Image Courtesy: The Guardian
Spacewalker astronauts installed new solar panels measuring 63 feet (19m) in length on the International Space Station (ISS) on Sunday, overcoming the spacesuit and other challenges in space. NASA astronaut Shane Kimbrough and ESA (European Space Agency) astronaut Thomas Pesquet completed their 6 hour and 28 minute spacewalk at 2:10 p.m. EDT.
According to NASA, the astronauts deployed the new ISS Roll-Out Solar Array (iROSA) on the far end of the ISS’s backbone truss structure’s left (port) side (P6). To finish deployment, the two French astronauts unfurled the solar array, screwed it into position, and linked cables to the station’s power source. Once the bolts were released, the wings relied only on pent-up energy in space, while their cameras gave live TV images.
The spacewalkers also removed and stowed the gear that would allow the second iROSA to be released from its flight support structure and placed on the P6 truss’ 4B power channel during the second spacewalk on June 25. The space agency is supplementing at least six of the eight current power channels with the additional solar arrays in order to ensure enough power supply for NASA’s exploration technology demonstrations for the lunar mission Artemis.
NASA constructed the Space Launch System (SLS), the “most powerful rocket ever built,” a week ago, to enable humans to begin their voyage to the moon. At NASA’s Kennedy Space Center in Florida, the Exploration Ground Systems (EGS) and Jacobs teams eventually assembled the different parts of the SLS rocket on top of the mobile launcher inside the famous Vehicle Assembly Building, or VAB.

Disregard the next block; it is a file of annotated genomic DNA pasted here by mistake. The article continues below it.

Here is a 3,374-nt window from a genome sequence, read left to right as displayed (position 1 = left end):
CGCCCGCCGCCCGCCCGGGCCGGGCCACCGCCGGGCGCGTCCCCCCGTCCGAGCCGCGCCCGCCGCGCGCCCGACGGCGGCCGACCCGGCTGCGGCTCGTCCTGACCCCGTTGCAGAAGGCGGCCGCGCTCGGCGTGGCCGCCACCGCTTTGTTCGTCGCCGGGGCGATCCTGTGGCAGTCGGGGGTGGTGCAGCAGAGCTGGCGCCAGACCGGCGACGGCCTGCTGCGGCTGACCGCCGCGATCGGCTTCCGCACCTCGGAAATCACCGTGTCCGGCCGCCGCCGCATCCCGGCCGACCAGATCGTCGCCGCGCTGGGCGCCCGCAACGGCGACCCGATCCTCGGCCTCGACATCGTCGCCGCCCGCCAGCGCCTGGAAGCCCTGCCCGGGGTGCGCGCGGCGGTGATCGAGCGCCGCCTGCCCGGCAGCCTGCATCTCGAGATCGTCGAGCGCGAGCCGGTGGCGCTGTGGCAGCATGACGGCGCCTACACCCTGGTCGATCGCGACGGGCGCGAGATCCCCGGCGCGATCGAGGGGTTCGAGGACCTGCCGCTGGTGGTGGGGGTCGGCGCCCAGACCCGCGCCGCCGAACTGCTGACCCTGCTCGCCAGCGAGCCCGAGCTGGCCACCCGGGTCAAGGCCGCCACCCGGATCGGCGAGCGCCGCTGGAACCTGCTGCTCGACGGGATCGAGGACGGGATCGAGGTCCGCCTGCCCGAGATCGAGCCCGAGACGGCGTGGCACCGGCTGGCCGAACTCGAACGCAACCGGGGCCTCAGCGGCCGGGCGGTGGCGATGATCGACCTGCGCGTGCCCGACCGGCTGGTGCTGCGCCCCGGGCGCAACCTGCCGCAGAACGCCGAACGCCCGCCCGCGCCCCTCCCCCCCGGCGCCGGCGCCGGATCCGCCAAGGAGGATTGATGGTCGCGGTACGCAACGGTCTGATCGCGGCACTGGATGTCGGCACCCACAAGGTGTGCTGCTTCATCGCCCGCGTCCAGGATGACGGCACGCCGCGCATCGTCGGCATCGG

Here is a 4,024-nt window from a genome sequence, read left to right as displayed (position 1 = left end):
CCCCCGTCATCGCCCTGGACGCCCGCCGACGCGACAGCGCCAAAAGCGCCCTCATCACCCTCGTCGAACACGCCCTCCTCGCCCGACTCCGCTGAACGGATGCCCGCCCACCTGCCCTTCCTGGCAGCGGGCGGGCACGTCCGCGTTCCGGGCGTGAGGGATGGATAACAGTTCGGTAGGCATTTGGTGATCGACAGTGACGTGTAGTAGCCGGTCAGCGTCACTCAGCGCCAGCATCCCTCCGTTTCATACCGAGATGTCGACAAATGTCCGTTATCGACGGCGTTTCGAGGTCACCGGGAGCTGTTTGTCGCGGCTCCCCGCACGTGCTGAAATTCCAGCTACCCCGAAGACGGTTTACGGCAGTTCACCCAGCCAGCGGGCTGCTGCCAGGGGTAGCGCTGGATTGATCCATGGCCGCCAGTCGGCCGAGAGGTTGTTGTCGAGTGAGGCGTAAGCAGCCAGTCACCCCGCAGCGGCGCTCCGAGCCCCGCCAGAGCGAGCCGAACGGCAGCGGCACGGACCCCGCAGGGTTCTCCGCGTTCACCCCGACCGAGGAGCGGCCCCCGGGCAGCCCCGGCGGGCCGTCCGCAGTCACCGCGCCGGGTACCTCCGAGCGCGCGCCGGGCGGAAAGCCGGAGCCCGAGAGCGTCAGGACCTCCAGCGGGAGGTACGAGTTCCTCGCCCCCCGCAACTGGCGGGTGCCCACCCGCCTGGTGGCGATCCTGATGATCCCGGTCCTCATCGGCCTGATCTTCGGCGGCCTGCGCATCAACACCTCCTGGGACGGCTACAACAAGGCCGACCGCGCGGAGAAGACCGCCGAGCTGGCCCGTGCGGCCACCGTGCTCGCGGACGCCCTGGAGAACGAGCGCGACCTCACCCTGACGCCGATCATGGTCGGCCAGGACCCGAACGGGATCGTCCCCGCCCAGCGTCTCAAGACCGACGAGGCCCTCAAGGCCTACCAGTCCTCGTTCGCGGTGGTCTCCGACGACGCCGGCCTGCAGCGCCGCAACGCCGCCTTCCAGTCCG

And today, the two astronauts have been observed spacewalking to install the high-tech solar panels, ensuring that the ISS has a dependable, long-term power supply. And today, the two astronauts have been observed spacewalking to instal the high-tech solar panels, ensuring that the ISS has a dependable, long-term power supply. The astronauts have been spacewalking since December 2000 to place the panels, but earlier this month, on June 16, the duo had to return to the systems because of technical issues with the display and controls on Kimbrough’s spacesuit. During their seven-hour and fifteen-minute spacewalk that day, the astronauts were unable to install the cabling and bolts that were fundamentally necessary to finish the installation.